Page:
While it’s been a popular show since its very inception, Black Mirror was always regarded as more of an underground cult favorite that wasn’t really all that well known outside of its native United Kingdom, at least until Netflix stepped in and turned it into a global smash hit.

Now firmly entrenched as one of the biggest originals at the streaming service’s disposal, Charlie Brooker’s mind-melting brainchild has been consistently racking up massive viewing numbers ever since it migrated to its new home beginning with season 3, which inevitably gave rise to criticisms that becoming the property of a multi-billion dollar on-demand conglomerate had sanded down some of its harder edges.

Black Mirror: The Entire History of You
Image via Netflix

Taking it in his stride, Brooker confronted the accusations head-on during an appearance at SXSW Syndey (per The Guardian), explaining that Black Mirror had to evolve into becoming something bigger than a grimy British genre-bender.

“One of the criticisms we sometimes get is, ‘I prefer the show when it was British and everyone in it was miserable and everything smelled a little bit of sh*t and all the stories were horrible.’ And then it’s gone to Netflix and suddenly everything’s sunny and happy and everyone has wonderful teeth, and it’s full of Hollywood stars and it’s lost that edge. I was aware we’re going on a global platform now, so we’ve got to make these stories a bit more international. And I wanted to mix it up a bit, as in not just keep doing bleak-a-thons.”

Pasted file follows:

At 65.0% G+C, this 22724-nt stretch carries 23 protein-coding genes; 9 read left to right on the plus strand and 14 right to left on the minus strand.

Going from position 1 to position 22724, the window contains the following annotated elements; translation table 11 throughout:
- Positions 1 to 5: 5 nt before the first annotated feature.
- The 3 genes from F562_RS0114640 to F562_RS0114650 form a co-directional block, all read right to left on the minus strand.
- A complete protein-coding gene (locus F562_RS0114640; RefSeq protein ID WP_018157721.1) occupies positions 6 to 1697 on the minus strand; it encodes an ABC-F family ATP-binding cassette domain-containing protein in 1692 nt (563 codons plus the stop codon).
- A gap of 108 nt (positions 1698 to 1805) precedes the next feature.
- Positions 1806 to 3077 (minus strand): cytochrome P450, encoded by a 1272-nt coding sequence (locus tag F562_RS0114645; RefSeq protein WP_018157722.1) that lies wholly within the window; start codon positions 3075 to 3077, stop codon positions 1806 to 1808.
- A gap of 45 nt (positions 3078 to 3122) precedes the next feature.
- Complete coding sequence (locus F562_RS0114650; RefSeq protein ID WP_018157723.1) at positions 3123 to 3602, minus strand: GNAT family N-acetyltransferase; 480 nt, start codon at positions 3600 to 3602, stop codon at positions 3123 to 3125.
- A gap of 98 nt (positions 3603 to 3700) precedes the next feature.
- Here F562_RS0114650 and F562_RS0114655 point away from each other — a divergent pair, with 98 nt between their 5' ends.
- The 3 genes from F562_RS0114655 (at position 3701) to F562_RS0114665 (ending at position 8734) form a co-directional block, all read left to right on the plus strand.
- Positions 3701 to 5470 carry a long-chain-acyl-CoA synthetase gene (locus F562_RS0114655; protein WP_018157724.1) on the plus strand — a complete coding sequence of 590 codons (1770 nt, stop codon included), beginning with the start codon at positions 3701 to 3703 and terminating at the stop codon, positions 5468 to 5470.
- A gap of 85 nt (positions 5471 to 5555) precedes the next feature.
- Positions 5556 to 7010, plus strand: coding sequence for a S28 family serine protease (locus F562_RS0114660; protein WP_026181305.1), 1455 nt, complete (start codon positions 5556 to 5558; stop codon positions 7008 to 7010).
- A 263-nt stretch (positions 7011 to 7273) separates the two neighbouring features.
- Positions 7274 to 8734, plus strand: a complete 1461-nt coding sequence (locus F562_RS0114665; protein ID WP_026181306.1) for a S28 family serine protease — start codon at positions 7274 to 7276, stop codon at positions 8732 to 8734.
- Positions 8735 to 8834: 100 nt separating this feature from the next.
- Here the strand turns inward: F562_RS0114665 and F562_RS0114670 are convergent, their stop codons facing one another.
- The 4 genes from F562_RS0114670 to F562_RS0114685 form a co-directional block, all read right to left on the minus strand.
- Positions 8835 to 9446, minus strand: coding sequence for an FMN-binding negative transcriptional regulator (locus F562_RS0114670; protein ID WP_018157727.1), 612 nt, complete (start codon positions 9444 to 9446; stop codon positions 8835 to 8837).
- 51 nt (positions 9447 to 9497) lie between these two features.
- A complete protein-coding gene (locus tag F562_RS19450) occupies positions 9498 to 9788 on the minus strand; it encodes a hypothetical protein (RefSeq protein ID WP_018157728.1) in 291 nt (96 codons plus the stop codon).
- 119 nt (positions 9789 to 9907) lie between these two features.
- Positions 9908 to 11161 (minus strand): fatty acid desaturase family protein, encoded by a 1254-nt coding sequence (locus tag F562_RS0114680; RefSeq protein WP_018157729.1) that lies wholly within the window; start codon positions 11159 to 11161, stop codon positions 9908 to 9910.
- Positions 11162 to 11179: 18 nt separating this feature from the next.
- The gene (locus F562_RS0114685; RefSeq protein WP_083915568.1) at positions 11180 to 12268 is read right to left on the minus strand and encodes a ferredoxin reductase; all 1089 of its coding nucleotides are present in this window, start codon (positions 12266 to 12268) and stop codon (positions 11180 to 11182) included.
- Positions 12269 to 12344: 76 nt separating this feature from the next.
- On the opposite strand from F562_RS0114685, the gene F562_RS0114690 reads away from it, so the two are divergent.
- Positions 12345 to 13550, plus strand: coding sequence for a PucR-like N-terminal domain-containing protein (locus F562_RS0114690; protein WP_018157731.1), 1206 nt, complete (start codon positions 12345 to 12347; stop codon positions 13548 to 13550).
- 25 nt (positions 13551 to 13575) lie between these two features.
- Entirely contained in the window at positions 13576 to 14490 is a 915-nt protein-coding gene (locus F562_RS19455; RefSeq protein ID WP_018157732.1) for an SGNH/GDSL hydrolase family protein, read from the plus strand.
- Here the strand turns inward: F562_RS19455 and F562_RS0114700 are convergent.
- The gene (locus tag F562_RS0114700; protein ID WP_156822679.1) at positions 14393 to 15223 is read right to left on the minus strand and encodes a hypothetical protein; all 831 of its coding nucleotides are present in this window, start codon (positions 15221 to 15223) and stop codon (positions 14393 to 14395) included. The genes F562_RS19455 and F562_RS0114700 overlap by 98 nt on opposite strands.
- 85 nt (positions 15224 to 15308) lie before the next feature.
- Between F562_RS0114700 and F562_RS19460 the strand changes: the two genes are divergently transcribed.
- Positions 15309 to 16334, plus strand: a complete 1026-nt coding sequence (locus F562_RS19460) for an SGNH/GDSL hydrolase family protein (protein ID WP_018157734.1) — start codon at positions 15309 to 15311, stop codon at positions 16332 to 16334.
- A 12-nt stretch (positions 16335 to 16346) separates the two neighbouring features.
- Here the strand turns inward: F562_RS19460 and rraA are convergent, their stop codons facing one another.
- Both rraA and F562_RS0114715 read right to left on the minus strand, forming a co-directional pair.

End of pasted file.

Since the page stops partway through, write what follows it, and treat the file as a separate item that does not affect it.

Black Mirror is hardly what you’d call sunshine and roses in its current iteration, but it makes sense that the concept would need to adapt, evolve, and grow after being picked up by a company the size of Netflix and transformed into a worldwide sensation.

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